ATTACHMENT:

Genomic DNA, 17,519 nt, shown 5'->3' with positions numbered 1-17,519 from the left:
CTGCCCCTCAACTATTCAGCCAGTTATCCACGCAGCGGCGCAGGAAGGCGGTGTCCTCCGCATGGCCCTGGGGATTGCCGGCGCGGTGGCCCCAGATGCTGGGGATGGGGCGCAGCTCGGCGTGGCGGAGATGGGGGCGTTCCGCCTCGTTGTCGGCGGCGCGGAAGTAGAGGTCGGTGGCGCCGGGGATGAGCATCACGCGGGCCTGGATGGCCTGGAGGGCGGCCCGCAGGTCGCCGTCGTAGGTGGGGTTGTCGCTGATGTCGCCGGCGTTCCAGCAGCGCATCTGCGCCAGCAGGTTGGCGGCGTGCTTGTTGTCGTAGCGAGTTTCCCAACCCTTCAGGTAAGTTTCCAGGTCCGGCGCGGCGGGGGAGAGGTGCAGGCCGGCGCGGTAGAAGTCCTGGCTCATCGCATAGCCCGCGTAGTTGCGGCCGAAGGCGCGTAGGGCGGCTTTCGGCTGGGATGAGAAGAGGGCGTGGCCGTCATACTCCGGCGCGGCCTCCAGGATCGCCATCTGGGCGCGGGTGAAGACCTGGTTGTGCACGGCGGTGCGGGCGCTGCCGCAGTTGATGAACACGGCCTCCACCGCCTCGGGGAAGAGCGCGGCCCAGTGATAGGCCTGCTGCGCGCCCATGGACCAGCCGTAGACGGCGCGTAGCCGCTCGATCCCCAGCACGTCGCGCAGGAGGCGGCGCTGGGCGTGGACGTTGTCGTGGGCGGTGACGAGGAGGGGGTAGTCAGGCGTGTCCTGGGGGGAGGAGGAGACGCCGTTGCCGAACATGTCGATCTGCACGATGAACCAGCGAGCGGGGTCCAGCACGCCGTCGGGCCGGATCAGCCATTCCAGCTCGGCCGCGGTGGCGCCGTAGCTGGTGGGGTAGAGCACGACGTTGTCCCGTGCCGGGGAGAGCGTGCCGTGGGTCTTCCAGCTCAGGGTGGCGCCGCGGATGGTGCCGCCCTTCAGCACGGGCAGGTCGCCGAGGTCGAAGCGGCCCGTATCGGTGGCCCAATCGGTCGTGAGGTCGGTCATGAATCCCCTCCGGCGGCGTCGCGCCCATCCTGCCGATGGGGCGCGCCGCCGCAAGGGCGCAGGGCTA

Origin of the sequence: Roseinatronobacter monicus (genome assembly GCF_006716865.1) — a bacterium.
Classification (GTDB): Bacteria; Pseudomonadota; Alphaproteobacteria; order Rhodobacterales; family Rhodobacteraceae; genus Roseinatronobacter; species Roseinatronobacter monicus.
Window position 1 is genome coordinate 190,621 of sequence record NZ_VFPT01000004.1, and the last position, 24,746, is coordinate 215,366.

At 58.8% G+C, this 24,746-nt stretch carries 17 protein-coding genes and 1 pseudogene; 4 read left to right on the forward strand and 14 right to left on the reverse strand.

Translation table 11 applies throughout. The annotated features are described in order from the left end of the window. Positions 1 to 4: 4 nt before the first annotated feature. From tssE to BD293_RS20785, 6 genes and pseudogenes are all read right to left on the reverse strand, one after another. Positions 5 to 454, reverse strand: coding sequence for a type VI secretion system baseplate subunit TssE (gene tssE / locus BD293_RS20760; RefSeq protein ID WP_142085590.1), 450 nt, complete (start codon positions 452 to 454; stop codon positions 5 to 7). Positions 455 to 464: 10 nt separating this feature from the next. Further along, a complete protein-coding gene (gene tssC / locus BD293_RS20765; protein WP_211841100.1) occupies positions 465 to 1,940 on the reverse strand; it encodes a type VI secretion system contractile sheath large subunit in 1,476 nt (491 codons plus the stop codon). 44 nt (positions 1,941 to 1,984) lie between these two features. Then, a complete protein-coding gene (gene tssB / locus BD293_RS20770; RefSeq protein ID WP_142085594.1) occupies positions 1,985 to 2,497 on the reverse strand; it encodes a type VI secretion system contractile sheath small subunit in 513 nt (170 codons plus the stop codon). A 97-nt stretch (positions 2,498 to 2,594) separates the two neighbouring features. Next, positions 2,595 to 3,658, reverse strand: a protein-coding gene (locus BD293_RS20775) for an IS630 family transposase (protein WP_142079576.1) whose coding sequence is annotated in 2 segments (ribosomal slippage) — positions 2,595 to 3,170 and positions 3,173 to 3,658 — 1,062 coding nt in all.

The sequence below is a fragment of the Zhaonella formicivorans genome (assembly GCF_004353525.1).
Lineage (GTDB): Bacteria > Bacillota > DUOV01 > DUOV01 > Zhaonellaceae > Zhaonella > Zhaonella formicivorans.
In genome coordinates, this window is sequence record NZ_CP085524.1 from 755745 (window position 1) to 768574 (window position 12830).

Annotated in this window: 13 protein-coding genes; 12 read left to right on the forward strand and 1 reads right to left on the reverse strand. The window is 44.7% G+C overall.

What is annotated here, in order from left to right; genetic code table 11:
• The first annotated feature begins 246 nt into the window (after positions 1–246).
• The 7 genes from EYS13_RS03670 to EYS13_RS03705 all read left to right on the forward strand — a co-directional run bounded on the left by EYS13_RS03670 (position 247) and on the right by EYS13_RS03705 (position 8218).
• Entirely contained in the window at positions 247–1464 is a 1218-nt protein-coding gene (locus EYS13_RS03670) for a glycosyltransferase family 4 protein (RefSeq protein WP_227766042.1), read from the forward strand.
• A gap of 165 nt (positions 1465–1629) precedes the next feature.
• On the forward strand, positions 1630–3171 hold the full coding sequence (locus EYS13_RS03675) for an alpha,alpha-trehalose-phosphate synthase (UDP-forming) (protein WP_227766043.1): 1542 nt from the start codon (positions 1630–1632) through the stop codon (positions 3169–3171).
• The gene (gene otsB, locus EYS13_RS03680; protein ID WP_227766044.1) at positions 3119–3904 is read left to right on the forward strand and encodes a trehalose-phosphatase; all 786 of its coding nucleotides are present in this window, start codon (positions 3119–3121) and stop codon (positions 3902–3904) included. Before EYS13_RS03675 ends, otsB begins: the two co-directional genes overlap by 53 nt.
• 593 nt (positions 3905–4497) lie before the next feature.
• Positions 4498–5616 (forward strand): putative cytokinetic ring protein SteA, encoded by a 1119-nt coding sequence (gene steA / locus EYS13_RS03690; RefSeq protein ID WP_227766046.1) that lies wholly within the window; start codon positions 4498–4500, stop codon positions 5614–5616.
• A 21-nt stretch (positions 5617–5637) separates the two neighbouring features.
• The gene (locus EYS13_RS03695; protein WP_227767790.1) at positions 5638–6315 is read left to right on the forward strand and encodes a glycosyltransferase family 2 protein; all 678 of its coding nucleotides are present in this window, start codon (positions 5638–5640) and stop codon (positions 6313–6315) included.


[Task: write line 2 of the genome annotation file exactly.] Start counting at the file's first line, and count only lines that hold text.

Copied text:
CTGCCCCTCAACTATTCAGCCAGTTATCCACGCAGCGGCGCAGGAAGGCGGTGTCCTCCGCATGGCCCTGGGGATTGCCGGCGCGGTGGCCCCAGATGCTGGGGATGGGGCGCAGCTCGGCGTGGCGGAGATGGGGGCGTTCCGCCTCGTTGTCGGCGGCGCGGAAGTAGAGGTCGGTGGCGCCGGGGATGAGCATCACGCGGGCCTGGATGGCCTGGAGGGCGGCCCGCAGGTCGCCGTCGTAGGTGGGGTTGTCGCTGATGTCGCCGGCGTTCCAGCAGCGCATCTGCGCCAGCAGGTTGGCGGCGTGCTTGTTGTCGTAGCGAGTTTCCCAACCCTTCAGGTAAGTTTCCAGGTCCGGCGCGGCGGGGGAGAGGTGCAGGCCGGCGCGGTAGAAGTCCTGGCTCATCGCATAGCCCGCGTAGTTGCGGCCGAAGGCGCGTAGGGCGGCTTTCGGCTGGGATGAGAAGAGGGCGTGGCCGTCATACTCCGGCGCGGCCTCCAGGATCGCCATCTGGGCGCGGGTGAAGACCTGGTTGTGCACGGCGGTGCGGGCGCTGCCGCAGTTGATGAACACGGCCTCCACCGCCTCGGGGAAGAGCGCGGCCCAGTGATAGGCCTGCTGCGCGCCCATGGACCAGCCGTAGACGGCGCGTAGCCGCTCGATCCCCAGCACGTCGCGCAGGAGGCGGCGCTGGGCGTGGACGTTGTCGTGGGCGGTGACGAGGAGGGGGTAGTCAGGCGTGTCCTGGGGGGAGGAGGAGACGCCGTTGCCGAACATGTCGATCTGCACGATGAACCAGCGAGCGGGGTCCAGCACGCCGTCGGGCCGGATCAGCCATTCCAGCTCGGCCGCGGTGGCGCCGTAGCTGGTGGGGTAGAGCACGACGTTGTCCCGTGCCGGGGAGAGCGTGCCGTGGGTCTTCCAGCTCAGGGTGGCGCCGCGGATGGTGCCGCCCTTCAGCACGGGCAGGTCGCCGAGGTCGAAGCGGCCCGTATCGGTGGCCCAATCGGTCGTGAGGTCGGTCATGAATCCCCTCCGGCGGCGTCGCGCCCATCCTGCCGATGGGGCGCGCCGCCGCAAGGGCGCAGGGCTA